If You’re a Zero Caffeine, Zero Sugar, Coke Zero-Zero Type…

Consumer Identity: Need-Based Consumer

Zero sugar, zero calories, zero caffeine, and a lighter taste. Zero-zero-er’s are zero funny business. You know what you need, and it’s unique.

Customization is the keyword. The product’s only as good as your reflection in it.

You’d never be caught dead at a blockbuster movie, but post aloof selfies at indie showings of black and white films.

When it’s time for your next silent disco, you go for something like Spartaque’s club-friendly remix of “Killing Me Softly.”

Listen here!

What’s Important to Zero-Zero-ers

  • Customization
  • Quality product
  • Brand storytelling that reflects THEM
  • Not so concerned with where it started, but happy with where it is NOW
  • UGC and influencer endorsements
  • Positive personal interactions

 So what? Often lured by online shopping and other businesses, need-based consumers can be yours if you just take the time to have positive personal interactions with them. Consumer identity says they like to buy online because they lean into user reviews, and they like to know every stat about what they’re buying. Kill two birds with one stone by having your top salesman explain every detail of your product or service, showing how you can best meet their needs. The coupling of detailed information and the personal interaction can convert your need-specific shopper into a loyal customer.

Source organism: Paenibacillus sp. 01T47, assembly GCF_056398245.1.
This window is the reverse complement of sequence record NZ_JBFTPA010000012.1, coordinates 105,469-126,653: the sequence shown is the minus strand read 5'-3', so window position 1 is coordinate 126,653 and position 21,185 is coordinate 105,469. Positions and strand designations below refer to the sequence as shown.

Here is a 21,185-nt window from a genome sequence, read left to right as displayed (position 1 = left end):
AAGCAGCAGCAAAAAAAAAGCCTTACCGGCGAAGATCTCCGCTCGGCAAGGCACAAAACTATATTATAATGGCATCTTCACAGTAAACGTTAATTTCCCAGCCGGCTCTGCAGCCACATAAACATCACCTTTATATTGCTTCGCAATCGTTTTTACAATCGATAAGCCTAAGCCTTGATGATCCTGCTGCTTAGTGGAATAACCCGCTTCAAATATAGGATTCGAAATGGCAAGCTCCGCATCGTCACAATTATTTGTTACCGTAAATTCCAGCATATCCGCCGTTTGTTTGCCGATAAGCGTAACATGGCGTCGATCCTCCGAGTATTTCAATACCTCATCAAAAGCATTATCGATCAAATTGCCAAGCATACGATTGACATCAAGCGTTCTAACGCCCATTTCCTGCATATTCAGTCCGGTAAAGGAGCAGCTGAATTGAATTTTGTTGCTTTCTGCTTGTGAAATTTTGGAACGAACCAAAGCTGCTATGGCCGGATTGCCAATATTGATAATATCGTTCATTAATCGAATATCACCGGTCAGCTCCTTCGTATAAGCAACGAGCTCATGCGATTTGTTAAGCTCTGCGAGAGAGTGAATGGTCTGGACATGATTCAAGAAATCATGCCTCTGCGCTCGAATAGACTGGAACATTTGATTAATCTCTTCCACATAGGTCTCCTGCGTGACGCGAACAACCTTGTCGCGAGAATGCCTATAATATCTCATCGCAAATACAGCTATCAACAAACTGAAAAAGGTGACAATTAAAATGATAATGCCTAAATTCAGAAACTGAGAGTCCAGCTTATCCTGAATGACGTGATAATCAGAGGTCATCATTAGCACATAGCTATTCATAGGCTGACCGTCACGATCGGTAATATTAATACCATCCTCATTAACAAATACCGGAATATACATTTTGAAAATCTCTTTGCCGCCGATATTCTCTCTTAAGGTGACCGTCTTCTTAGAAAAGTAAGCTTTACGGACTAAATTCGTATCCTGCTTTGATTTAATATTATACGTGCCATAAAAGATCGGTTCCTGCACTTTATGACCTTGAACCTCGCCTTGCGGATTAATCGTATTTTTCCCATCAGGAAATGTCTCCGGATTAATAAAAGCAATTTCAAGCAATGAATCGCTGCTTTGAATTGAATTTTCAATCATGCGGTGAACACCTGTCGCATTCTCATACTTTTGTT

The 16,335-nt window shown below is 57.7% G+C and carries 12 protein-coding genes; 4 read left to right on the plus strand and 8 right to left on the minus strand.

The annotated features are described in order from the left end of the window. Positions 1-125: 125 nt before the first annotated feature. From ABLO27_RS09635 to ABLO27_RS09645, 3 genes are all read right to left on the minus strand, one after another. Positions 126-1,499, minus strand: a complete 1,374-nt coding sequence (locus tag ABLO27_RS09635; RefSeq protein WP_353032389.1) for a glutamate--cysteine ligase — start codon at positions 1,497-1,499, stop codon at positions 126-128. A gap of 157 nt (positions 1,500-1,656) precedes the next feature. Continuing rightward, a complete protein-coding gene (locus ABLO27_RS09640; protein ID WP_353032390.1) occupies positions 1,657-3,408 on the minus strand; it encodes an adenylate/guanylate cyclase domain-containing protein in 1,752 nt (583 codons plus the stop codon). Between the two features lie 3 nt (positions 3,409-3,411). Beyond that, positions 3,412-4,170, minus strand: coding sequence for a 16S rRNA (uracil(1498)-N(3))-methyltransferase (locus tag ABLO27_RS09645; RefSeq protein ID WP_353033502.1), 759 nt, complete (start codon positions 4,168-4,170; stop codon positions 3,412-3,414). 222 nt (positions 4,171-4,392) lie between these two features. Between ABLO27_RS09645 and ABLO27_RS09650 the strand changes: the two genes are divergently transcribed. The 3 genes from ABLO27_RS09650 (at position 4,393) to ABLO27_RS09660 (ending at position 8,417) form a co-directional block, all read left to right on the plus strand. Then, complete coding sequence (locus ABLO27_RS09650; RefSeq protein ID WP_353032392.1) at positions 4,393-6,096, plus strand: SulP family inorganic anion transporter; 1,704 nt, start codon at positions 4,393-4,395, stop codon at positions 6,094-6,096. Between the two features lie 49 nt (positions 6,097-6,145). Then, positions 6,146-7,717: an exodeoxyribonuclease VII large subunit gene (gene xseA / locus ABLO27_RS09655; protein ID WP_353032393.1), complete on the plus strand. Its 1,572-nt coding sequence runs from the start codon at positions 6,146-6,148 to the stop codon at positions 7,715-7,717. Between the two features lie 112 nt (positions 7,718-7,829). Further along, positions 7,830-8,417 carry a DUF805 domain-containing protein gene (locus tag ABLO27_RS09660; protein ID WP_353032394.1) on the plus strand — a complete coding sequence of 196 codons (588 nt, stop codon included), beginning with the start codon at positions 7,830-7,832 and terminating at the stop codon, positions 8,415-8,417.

If You Just Want to Get the Job Done, Generic Brand Is Fine…

Consumer Identity: Bargain Consumer

Elevated is your first name, Pragmatism your second.

You just want to quench your thirst, none of that name-brand stuff. That’s markup anyway, and you see through marketing schemes. The foundation of a Generic’s identity is the belief that a product is a product.

Maybe you watch the news, or better yet, you read it. your’re too busy to watch sagas or trilogies.

You listen to whatever’s on the radio. The Top 40 or Easy Listening works. Or maybe something that mixes the two like Surf Mesa’s cover of “I Love You Baby,” “ily (i love you baby)” featuring Emilee.

Listen here!

What’s Important to Generic Brand Supporters

  • Need-specific solutions
  • Proactive social media (focus on informative content)
  • Utility-centric marketing
  • Competitive price point
  • Function
  • Did we say function?